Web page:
-- The former director of the United Nations' $64 billion oil-for-food program resigned Sunday, accusing Secretary General Kofi Annan of scapegoating him to save his own political future.
Benon Sevan, who has been serving on a $1-a-year contract, issued his announcement the day before a U.N.-appointed inquiry is scheduled to release a report accusing him of accepting cash bribes from an Egyptian oil dealer who traded with Iraq through the U.N.'s largest humanitarian program.
Former Federal Reserve chairman Paul A. Volcker, head of the U.N.-appointed Independent Inquiry Committee probing corruption in the program, will release his third interim report Monday. The report is expected to assert that Sevan used his position as head of the program to steer business to an Egyptian oil man in exchange for payoffs delivered through a close Egyptian relative of former U.N. secretary general Boutros Boutros-Ghali.
Sevan, 67, a 40-year United Nations veteran, told Annan in a letter that he is innocent of the accusations, and criticized the U.N. chief for breaking his promise to cover Sevan's legal fees during the U.N. investigation. His decision preempted anticipated plans by the United Nations to let him go before the end of the year.
"The charges are false, and you, who have known me all these years, should know they are false," Sevan wrote in the letter distributed by his lawyer, Eric L. Lewis. "I fully understand the pressure that you are under, and that there are those who are trying to destroy your reputation as well as my own, but sacrificing me for political expediency will never appease our critics or help you or the Organization."
Although Sevan had essentially finished his service with the United Nations in late 2003, he was asked by Annan to remain on the job for a $1-a-year fee to cooperate in Volcker's investigation. Annan pledged to cover Sevan's legal fees, but he reneged on that commitment and initiated disciplinary proceedings after the Volcker committee alleged in a February report that Sevan had engaged in a "grave conflict of interest" by soliciting oil deals for an Egyptian associate. The arrangement provided Sevan with diplomatic immunity, but Annan said that he would waive it if Sevan faced criminal charges.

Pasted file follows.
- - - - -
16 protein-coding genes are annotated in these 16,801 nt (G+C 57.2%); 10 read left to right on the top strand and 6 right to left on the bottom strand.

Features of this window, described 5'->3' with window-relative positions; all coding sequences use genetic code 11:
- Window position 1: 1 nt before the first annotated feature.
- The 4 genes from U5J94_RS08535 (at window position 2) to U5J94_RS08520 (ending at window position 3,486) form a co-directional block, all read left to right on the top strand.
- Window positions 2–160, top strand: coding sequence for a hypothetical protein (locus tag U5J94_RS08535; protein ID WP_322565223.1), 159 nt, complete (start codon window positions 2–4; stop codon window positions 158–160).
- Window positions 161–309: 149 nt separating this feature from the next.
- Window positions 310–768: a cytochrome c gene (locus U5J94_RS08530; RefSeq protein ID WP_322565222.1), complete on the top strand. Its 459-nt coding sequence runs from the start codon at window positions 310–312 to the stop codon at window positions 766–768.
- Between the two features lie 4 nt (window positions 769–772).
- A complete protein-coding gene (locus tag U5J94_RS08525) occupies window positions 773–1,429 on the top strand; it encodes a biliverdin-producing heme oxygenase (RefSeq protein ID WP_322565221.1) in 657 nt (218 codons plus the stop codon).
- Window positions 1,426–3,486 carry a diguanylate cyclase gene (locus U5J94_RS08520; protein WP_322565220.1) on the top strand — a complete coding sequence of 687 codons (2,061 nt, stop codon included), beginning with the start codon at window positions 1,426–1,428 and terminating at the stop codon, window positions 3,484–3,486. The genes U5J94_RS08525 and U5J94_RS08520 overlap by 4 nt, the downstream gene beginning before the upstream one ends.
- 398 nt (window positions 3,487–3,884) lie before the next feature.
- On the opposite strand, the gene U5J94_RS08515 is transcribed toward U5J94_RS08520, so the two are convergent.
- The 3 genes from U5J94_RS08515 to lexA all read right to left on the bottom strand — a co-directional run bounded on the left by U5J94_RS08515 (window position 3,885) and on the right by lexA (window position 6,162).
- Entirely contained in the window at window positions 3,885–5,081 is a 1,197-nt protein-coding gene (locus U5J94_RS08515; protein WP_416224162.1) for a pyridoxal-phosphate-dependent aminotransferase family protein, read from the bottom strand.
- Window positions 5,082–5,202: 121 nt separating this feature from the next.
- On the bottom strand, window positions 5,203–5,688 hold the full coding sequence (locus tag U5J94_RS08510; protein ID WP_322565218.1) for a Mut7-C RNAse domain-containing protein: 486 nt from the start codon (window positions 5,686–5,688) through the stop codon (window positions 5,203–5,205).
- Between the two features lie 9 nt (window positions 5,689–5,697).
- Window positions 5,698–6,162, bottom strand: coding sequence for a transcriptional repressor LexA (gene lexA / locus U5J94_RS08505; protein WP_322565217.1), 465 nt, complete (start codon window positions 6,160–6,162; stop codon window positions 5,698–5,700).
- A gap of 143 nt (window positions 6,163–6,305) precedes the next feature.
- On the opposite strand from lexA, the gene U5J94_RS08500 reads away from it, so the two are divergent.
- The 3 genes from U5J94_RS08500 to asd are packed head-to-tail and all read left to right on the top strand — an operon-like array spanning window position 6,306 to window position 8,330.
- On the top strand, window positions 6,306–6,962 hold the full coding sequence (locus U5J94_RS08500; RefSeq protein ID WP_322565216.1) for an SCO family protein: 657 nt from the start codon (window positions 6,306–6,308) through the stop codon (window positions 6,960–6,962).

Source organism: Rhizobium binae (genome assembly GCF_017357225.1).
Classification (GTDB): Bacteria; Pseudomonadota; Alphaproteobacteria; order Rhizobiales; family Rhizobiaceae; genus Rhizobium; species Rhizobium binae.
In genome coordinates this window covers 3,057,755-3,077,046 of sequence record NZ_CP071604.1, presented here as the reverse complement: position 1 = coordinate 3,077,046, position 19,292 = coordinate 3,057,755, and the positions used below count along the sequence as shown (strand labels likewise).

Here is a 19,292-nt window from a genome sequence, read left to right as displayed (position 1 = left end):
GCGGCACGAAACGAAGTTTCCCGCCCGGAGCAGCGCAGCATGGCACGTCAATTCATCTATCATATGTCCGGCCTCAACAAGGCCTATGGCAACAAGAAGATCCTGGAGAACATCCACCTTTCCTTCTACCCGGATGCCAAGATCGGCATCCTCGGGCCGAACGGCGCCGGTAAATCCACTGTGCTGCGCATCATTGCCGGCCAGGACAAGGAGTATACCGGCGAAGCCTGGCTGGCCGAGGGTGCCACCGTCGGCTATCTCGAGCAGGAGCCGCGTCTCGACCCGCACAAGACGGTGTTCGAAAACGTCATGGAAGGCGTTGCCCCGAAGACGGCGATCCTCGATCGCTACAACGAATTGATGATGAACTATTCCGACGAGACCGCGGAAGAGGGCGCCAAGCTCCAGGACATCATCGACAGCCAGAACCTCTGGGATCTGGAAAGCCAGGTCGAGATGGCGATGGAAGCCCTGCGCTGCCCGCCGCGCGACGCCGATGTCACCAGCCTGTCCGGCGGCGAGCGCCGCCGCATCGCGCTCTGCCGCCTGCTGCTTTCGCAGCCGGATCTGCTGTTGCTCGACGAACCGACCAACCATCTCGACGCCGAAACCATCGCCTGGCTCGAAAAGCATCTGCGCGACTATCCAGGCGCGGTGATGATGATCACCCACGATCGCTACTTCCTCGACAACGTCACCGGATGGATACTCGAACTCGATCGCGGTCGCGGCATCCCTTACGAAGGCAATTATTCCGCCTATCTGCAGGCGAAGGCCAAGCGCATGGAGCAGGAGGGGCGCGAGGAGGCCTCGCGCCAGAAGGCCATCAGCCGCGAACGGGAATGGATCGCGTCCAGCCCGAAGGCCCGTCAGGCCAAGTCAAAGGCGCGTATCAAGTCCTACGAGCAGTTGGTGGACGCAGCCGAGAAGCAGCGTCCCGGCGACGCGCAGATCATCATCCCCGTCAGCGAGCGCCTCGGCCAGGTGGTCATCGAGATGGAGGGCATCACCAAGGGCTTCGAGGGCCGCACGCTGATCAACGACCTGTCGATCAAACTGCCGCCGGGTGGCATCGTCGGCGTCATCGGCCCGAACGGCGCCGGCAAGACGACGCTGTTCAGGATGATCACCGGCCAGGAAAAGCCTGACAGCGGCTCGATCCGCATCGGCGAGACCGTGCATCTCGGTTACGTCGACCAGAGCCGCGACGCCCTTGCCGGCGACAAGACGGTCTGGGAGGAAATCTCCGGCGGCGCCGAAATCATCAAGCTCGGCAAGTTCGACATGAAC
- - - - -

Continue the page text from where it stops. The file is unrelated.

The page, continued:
The Manhattan district attorney, Robert Morgenthau, is conducting a criminal probe into Sevan's activities. Lewis said Sevan is in his native Cyprus, where he plans to retire. On Thursday, Lewis disclosed to the media the key findings of Volcker's investigation, to get out Sevan's side of the story.
The oil-for-food program was established in December 1996 to allow Iraq, which was facing U.N. sanctions for its 1990 invasion of Kuwait, to sell oil to buy food and medicine and to repay billions in war reparations. Former Iraqi president Saddam Hussein siphoned at least $2 billion in illegal kickbacks from companies trading in the program.
Annan appointed Volcker to lead an inquiry into allegations that Iraq granted U.N. officials, including Sevan, lucrative rights to buy discounted Iraqi oil in exchange for favorable treatment. The allegations triggered congressional investigations and criminal probes by Morgenthau and the U.S. attorney for the Southern District of New York.
In his letter, Sevan defended the program, which was shuttered in the fall in November 2003, months after Hussen's ouster. Sevan said the program fed 27 million people, cut child malnutrition in half, eliminated polio and saved "tens of thousands of innocent people from death from starvation and disease."
Sevan said the U.S.-led coalition, which inherited the program after toppling Hussein, was responsible for "billion of dollars of waste."